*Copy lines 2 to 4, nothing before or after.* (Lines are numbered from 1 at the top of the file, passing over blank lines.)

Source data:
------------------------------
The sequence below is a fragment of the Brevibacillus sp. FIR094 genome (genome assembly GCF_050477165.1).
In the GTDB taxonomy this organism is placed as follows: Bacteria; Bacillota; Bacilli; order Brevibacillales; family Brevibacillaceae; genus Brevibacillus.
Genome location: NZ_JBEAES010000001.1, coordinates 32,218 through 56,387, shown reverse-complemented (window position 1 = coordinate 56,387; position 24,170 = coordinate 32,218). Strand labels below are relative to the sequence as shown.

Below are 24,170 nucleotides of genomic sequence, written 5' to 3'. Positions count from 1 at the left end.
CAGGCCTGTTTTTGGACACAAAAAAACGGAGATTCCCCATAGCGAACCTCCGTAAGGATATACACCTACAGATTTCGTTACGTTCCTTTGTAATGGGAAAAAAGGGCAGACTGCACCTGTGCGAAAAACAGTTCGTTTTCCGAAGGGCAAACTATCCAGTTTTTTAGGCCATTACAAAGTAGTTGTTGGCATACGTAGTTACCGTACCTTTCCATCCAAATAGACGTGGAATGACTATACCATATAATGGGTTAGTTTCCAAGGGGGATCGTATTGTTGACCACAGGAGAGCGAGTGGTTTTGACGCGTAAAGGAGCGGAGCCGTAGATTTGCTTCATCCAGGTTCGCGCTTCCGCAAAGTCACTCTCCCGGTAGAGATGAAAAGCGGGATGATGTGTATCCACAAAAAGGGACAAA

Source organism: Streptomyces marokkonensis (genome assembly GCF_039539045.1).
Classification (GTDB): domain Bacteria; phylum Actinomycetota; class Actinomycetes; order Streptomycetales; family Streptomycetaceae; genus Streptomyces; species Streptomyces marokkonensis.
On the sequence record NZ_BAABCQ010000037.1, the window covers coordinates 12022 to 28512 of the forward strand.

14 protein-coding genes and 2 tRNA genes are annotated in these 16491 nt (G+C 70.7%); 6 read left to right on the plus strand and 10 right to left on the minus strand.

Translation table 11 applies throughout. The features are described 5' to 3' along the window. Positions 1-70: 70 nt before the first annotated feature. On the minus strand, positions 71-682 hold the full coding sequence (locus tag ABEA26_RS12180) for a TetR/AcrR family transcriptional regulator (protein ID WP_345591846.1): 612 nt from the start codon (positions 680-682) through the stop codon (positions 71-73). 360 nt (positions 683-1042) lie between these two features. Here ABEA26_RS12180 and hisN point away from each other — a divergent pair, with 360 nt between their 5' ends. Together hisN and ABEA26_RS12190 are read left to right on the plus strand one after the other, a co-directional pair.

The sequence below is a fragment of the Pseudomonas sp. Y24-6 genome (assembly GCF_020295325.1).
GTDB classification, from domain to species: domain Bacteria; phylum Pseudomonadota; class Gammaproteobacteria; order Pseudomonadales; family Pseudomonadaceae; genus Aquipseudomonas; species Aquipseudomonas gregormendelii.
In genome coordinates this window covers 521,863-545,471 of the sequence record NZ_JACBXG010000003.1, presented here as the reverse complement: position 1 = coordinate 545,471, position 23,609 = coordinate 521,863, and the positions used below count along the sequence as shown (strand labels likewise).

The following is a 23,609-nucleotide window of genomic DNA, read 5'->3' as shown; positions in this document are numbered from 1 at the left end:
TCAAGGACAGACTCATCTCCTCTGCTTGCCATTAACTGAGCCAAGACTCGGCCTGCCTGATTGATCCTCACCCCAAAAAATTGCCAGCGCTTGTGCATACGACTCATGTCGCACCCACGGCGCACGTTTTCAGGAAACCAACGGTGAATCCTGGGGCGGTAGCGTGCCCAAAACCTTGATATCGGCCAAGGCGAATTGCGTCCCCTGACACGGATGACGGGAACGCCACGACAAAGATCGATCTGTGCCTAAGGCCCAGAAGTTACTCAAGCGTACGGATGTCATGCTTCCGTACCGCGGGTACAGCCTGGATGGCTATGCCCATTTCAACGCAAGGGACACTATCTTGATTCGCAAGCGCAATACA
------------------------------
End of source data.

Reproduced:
In the GTDB taxonomy this organism is placed as follows: Bacteria; Bacillota; Bacilli; order Brevibacillales; family Brevibacillaceae; genus Brevibacillus.
Genome location: NZ_JBEAES010000001.1, coordinates 32,218 through 56,387, shown reverse-complemented (window position 1 = coordinate 56,387; position 24,170 = coordinate 32,218). Strand labels below are relative to the sequence as shown.

Below are 24,170 nucleotides of genomic sequence, written 5' to 3'. Positions count from 1 at the left end.